Recently on a holiday in Jersey the tour guide took us to a lavender farm it was during the inevitable spiel about how the crop is processed the farm’s owner mentioned that London was once a huge producer of this aromatic herb.
Like many I had once heard that Lavender Hill in Battersea had a connection and assumed this was the only area that cultivated the crop.
[A] young Mr Yardley paid a grateful Charles I for the concession to manufacture soap for the entire city of London. This is now how most of us perceive the only use of lavender scent is for little old ladies. But in its time there was a huge market, once centred in South London.
Strewn on church floors during religious festivals, it was said to drive away evil spirits; as a laxative; Roman women used it to give lustre to their hair; used as a nosegay to prevent contagion during the plague; while wives would use it to ward off amorous advances ‘the panting and passion of the hart’ as it was euphemistically called.
It was regularly used to keep lice and flea infestations at bay and there was hardly a medical condition that lavender was said to be unable to relieve.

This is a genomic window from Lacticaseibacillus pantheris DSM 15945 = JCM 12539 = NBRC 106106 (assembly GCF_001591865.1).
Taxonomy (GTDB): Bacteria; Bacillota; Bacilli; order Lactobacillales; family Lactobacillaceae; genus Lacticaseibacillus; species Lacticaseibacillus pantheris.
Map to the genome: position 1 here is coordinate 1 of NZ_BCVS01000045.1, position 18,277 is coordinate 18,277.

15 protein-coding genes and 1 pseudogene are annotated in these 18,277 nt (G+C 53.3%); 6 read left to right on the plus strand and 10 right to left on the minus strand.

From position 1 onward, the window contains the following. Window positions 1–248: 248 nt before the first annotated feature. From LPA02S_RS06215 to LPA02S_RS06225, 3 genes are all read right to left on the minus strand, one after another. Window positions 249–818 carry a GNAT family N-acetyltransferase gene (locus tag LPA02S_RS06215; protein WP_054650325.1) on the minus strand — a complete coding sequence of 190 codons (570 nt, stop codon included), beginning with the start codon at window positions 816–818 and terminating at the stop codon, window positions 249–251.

Strangely Battersea’s Lavender Hill and nearby Lavender Sweep does not appear to be an area ever used in the herb’s cultivation. The area known to be huge producers was Croydon, Beddington, Wallington, Cheam, Carshalton and Sutton. In fact Carshalton’s Banstead Road once had clauses written into their house deeds prohibiting them from planting lavender for commercial purposes.
Street sellers were forbidden under London by-laws to knock at doors selling their little posies and so would hawk their wares using the time honoured ditties to advertise. I can remember an old girl who up to the last decade sold lavender posies on Romford’s streets.
Now the only vestige in London of what was once a thriving horticulture trade is a small producer in Banstead in the area where the aforementioned growers were concentrated. Here 25 acres are grown which originally were helped by Yardley. After a promising start, in 2002 Mayfield Lavender which has had their fare share of knocks, Yardley withdrew their support. They still manage to produce a wide range of lavender products and offer tours during the summer.
Photo: Mayfield Lavender, Woodmansterne looking across to the pergola, with the lavender just about in full bloom Peter Trimming (CC BY-SA 2.0)
Featured photo: Lavender growing, Mayfield Lavender Farm by Christopher Hilton (CC BY-SA 2.0)